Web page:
In the face of disaster, women can do anything that they put their minds to. Really. This statement isn't something new and you probably know that already. But every day, women all over the world are reminding people just how strong they are. For example, a mom delivered her own baby during Hurricane Irma, proving just how resilient women are when left to their own devices.
Hurricane Irma, its size, and massive path of destruction has forced millions of people to evacuate from their homes in Florida. Florida Gov. Rick Scott pleaded with residents last week, asking them to evacuate the state before the storm wreaked havoc and the situation became dire, according to ABC News. "If you're in an evacuation zone, you've got to get out; you can't wait," Scott said in an interview on Good Morning America. "This thing's coming." Still, due to personal reasons, some people chose to wait out the storm and stay in their homes.
In the Little Haiti neighborhood in Miami, one woman who chose to wait out the storm found herself in, well, an interesting predicament. At 3 a.m. on Sunday, just as the hurricane approached the Florida keys, a woman in Miami reportedly called 911 and told them that she was in labor. But due to the strong winds, it had been dangerous for rescue services to respond to the call, according to The Washington Post.
Two hours later, the woman called again to tell them that she was going to give birth. Yep, the baby was on the way and there was no one on the way to help.
So, the emergency responders hopped on a conference call with the emergency responders who walked her through her own childbirth, according to The Washington Post, including cutting off her own umbilical cord after delivering a baby girl.
According to a tweet from the city of Miami, the unnamed woman and her baby girl were transported to the hospital in the morning once responders were able to get to them. Thank goodness. Miami Assistant Fire Chief Eloy Garcia told the Miami Herald all about the amazing birth:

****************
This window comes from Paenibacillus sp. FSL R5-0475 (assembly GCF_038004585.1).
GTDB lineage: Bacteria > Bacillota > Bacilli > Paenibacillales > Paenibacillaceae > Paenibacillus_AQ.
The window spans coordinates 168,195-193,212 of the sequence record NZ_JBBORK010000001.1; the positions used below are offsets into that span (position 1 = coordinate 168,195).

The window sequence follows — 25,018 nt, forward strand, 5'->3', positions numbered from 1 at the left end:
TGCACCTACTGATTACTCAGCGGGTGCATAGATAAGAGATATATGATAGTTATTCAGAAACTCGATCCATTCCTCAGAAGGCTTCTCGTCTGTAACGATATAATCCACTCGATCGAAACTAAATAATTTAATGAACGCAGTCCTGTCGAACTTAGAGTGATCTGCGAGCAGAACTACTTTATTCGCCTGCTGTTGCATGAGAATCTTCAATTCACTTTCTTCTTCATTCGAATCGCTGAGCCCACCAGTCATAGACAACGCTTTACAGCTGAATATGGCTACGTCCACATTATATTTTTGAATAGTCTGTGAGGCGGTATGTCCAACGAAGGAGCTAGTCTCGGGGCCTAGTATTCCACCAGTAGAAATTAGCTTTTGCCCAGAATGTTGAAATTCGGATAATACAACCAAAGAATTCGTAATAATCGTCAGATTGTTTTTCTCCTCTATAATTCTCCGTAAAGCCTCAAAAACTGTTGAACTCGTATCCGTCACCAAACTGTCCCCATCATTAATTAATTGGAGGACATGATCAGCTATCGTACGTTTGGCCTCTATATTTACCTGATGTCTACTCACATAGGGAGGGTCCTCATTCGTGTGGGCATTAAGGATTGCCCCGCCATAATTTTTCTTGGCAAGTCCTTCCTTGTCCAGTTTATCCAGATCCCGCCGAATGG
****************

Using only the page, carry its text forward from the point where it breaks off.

We weren't able to respond. So she delivered the placenta, also. Dispatch told her how to tie it off. She's stable at home. We made contact with the assistant medical director here. Talked things through.
Just a few weeks ago, in Houston, Texas a similar situation played out. One woman unable to cross dangerous flood waters to get to a hospital, went through much of her delivery in a hotel meeting room, with the help of three nurses staying in the hotel, according to The Washington Post. Another woman in Corpus Christi, Texas gave birth in her home during Hurricane Harvey before EMS rescue could reach her, according to TODAY.
But if it seems like there is a spike in "woman gives birth during hurricane" stories this time of year, there is a scientific reasoning behind it. According to Nola.com, the drop in barometric pressure associated with the storm could cause a pregnant woman's water to break. This is why Miami-area hospitals, according to Reuters, offered shelter to pregnant women ahead of time, preparing for an increase in births.
Even when it comes to facing high flood waters and strong winds, these babies simply would and could not wait for paramedics to arrive, or for the storm to pass. And these women, well, they handled childbirth like the strong moms they are.
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